He Let Go a Laugh

Those of you who have read my “official” bio know that I left home at an early age seeking adventure. And I had some luck in finding it. I’ve written about those adventures in these very pages. But now, I have a new one for you. I haven’t told it before because I get emotional when I think about it.

It was 1967, and at the tender age of seventeen, I was away from home for the first time. Home was Miami, Florida. During summer vacation between my junior and senior year in high school, I decided I wanted to see the world – or at least that part of the world bordered by the Atlantic and Pacific Oceans on the North American continent.

So, I stuck out my thumb to see where it would take me. As it turned out, it took me to many magical places and a few really scary places, but ultimately my thumb took me to a land of discovery. I met people from all walks of life. I spent time on Indian reservations, in hippie communes, riding the rails with hobos, in different jails jammed in with good and bad people. I hustled food at back doors of restaurants. I spent time with one or two millionaires;  one nice lady living on the Upper East Side of New York City comes to mind.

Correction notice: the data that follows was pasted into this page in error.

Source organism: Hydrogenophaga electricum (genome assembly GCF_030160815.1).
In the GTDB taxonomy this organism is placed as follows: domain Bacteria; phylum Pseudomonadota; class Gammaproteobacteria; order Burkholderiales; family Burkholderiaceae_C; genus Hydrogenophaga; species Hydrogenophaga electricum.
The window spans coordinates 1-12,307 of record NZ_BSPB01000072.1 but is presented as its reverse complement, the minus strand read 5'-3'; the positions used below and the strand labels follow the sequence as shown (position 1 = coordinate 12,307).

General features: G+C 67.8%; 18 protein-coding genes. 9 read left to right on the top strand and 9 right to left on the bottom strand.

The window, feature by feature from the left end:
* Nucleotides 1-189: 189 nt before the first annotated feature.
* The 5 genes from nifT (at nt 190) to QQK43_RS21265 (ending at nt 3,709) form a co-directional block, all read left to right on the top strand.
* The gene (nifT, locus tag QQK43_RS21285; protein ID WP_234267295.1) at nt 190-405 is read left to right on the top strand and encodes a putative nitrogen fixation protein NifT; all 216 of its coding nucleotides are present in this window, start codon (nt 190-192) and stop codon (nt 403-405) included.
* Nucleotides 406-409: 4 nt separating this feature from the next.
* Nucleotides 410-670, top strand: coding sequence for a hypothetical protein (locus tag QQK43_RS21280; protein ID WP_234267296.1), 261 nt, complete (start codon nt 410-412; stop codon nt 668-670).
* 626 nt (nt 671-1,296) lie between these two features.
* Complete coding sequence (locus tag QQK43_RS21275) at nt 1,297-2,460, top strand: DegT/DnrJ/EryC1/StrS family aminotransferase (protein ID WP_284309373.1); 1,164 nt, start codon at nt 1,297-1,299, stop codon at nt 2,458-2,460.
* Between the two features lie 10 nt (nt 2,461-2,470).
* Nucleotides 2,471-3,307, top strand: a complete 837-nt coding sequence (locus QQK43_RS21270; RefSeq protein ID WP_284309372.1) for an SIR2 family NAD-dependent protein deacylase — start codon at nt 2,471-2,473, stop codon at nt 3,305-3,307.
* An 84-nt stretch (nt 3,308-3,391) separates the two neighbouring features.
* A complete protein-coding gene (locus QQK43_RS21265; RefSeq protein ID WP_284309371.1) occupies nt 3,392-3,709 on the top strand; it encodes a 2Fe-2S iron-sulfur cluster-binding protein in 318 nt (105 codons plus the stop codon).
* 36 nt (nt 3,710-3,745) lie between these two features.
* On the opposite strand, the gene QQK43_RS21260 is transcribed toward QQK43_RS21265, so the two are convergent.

I had planned on being gone for only the summer, but it would be many years before I saw home again. In the lonely night, out on the side of the road, I’d gaze at the countless stars in the heavens as I waited to be picked up by my new best friend – my best friend as long as the ride lasted. I’d sleep on the side of that same road when too tired to go on. I froze standing in waist-deep snow in the Rocky Mountains. I surfed along the southern coast of California. I was robbed and thrown in jail in Mexico. I was banned from entering Canada, but snuck in anyway, hiding in plain sight in a carload of young Canadian women returning home after a night of drinking in America.